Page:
It’s amazing how much New Orleans has changed since I first visited the city shortly after Katrina. In the past six or seven years I’ve been down a number of times, and each visit unveils a city that never ceases to amaze. Besides the obvious improvements to the buildings and downtown areas, the restaurant and bar scene has absolutely exploded with new hotspots. There’s also an exciting local craft beer community that has started to take off – something that, with the exception of Abita, barely existed on my first trip down.
When it comes to drinking, there are great finds to be had all over The Big Easy. But if you want to get deep into the city’s craft beer offerings you’ll have to look a bit further than the French Quarter.
At the heart of a burgeoning craft beer scene in New Orleans is NOLA Brewing. The brewery was founded in 2007 by an ex-US Navy officer by the name of Kirk Coco, who returned home to New Orleans shortly after Katrina to help rebuild the devastated city. Realizing that the only local New Orleans brewery at the time, Dixie, was in fact being brewed in Wisconsin, Kirk came to the undeniable conclusion that New Orleans needed its own local brewery that it could stand behind. And he was going to lead the charge.
Fast forward five years and the New Orleans Lager & Ale Co has become one of Louisiana’s most prominent craft beer outposts. In 2012 they churned out 3,500 barrels and in this coming year they’re expecting to more than double (a trend they have seen take shape every year from the start). The brewery offers free “tours” at its Uptown facility every Friday at 2pm (which are really just big, awesome, pour-your-own-beer-from-the-tap Louisiana-style parties). On the day I went, NOLA’s expansive warehouse facility was bursting with a mix of locals and tourists alike, all there to taste good beer and have a good time.
From their sessionable 4% Brown Ale to a German-style smoke beer, Smoky Mary, to the intensely hoppy 9% Imperial IPA, Mechahopzilla, NOLA’s beers are bursting with flavor and quality craftsmanship. The brewery has a full lineup of offerings, lead by brewmaster Peter Caddoo (a former brewmaster at Dixie). You’ll currently find their exclusively canned beer sold at retail throughout Louisiana, with additional distribution in a few of the nearby states including Mississippi and Alabama.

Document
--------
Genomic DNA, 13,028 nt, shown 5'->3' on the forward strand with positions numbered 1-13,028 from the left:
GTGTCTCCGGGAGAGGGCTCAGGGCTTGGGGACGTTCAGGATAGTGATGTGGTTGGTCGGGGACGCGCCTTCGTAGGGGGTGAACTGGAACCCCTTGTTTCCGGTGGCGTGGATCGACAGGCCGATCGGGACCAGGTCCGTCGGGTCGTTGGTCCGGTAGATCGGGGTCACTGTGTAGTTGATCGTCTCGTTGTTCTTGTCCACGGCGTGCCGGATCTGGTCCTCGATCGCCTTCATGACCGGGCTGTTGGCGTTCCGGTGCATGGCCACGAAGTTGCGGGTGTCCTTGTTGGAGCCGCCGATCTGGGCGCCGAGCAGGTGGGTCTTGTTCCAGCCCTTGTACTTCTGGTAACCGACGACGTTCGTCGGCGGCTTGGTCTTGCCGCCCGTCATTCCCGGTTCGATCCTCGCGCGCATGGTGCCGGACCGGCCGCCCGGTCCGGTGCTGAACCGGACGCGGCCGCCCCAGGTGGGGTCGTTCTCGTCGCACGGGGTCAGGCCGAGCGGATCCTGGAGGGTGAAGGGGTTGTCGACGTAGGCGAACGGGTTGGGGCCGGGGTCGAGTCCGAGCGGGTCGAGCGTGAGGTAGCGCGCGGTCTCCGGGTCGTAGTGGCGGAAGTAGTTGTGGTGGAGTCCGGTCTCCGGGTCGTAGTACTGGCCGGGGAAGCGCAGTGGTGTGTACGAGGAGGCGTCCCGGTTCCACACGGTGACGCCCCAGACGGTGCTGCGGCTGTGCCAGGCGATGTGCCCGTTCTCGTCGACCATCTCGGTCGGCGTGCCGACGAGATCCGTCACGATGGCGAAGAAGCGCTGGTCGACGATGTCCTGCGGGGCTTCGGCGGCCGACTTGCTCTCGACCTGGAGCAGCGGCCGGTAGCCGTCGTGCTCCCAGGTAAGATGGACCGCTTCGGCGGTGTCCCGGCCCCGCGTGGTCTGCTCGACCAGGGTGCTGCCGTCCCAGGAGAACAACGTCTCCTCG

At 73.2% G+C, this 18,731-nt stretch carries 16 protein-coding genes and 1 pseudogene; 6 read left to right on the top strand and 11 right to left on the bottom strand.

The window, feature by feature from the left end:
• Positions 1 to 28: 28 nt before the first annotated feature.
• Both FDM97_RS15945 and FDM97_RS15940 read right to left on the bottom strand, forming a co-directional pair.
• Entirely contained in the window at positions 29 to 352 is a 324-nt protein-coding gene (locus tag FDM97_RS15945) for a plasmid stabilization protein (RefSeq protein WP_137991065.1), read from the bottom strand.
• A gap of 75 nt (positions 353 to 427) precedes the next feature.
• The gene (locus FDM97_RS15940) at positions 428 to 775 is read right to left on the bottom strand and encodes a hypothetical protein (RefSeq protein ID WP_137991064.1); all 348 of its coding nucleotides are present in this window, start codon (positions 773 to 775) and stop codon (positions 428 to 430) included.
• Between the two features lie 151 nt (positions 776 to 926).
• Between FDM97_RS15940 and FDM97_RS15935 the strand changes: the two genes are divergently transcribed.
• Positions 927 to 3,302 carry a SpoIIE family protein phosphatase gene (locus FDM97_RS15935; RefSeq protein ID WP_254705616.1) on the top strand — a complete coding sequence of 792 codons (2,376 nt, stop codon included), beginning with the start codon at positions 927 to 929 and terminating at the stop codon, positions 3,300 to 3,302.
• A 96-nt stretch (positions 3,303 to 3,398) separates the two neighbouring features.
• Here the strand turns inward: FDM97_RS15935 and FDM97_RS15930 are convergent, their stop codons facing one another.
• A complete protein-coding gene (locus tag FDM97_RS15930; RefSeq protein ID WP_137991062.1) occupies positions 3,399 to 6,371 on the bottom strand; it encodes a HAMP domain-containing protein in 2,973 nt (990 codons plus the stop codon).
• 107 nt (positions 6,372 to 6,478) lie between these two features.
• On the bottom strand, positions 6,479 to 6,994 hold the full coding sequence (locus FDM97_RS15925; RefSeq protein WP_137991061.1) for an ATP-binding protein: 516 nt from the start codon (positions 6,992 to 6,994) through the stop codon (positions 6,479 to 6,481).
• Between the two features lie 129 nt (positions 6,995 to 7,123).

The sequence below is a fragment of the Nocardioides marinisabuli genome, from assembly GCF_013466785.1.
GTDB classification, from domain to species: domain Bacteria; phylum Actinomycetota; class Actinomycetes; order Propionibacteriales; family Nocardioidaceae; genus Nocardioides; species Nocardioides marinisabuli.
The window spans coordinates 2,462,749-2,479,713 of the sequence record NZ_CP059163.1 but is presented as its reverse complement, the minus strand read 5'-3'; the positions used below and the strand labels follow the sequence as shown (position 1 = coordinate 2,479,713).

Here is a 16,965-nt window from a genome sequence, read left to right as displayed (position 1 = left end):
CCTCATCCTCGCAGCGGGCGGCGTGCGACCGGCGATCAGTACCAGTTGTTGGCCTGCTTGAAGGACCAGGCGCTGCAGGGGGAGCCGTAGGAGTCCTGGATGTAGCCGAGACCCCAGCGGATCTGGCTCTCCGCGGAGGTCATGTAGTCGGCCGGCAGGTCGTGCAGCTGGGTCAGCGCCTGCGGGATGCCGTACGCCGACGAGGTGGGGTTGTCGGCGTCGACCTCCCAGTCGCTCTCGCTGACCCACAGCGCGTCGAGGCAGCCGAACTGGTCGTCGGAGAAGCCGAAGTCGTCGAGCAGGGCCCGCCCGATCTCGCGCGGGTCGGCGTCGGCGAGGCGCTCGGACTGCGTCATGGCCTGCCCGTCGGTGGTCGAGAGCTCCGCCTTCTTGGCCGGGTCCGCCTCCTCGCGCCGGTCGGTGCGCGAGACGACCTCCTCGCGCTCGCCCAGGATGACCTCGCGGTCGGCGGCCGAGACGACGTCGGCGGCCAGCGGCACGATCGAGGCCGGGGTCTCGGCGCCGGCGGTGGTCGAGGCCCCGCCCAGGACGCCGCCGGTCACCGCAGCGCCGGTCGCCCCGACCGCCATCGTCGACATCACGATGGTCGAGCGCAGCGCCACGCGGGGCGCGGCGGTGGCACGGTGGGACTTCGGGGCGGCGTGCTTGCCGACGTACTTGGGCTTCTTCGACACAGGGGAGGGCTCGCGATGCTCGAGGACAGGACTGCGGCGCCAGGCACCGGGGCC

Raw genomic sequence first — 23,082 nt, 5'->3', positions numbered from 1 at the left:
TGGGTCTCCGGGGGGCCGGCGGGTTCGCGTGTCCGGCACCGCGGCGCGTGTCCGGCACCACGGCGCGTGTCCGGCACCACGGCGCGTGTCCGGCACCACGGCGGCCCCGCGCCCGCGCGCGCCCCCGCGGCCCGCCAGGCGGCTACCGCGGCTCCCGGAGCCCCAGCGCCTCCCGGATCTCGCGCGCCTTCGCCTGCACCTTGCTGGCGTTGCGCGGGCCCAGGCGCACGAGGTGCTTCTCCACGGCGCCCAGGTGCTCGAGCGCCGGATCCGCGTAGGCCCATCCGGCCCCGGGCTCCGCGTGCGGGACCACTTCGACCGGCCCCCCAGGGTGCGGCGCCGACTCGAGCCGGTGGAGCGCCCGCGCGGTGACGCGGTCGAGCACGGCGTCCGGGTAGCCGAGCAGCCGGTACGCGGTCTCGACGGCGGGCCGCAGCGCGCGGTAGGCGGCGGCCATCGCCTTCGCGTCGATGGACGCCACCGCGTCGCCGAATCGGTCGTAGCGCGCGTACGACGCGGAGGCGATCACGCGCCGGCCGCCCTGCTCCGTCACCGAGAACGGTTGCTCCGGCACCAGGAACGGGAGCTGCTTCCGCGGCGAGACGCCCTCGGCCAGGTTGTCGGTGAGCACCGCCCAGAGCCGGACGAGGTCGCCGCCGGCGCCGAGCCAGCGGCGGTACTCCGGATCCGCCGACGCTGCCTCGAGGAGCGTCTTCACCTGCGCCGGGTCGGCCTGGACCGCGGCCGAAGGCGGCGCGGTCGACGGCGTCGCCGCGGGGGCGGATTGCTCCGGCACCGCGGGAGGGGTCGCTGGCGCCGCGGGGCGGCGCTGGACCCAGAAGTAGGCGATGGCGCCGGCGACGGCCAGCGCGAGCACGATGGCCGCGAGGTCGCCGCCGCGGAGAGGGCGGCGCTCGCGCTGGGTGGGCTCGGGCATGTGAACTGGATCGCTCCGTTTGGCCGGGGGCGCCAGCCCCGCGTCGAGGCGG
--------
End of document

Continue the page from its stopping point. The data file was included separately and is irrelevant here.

Although NOLA was a highlight, there were some other amazing craft finds. Just a short drive from the brewery is Steins Deli on Magazine Street. This hipster hotspot was another gem, and clearly one of the best places to find a good selection of craft beer bottles in the city. There’s a good chance that if you visit this shop you’ll find some limited seasonal releases from a few of Louisiana’s other impressive craft breweries such as Parish and Bayou Teche. While I was there I was lucky enough to snag a couple bottles of Parish Brewing’s first annual Grand Reserve release – a barrel aged barleywine that has been getting some high praise in the area.
I popped one of the Grand Reserve’s on New Years Eve and found it to be an absolutely delicious beer, up there with some of the better barrel-aged barleywine’s in the country. This incredibly well-balanced beer was light and crisp for such a big brew, bursting with sweet caramel, oaky vanilla, Christmas cake spices and rich chocolate malt. Sometimes barley wines can be too sweet or cloying but not this one. The alcohol was balanced and the sweetness was cut with a mellow yeasty earthiness. Really nice stuff, and a testament to the craft quality coming out of Louisiana.
Although I didn’t make it on this last trip down, I’ve also heard great things about Avenue Pub in the Lower Garden District. They have about 50 taps and almost 150 bottles available at any given time. They’ve also got a killer whiskey list from the looks of it. This will definitely be my first stop on the next trip down.
If you’re looking for more craft beer goodness around the New Orleans area, I’d recommend heading just north of the city to Covington where you’ll find Abita and Covington Brewhouse.
Have other New Orleans craft beer recommendations? Leave a comment.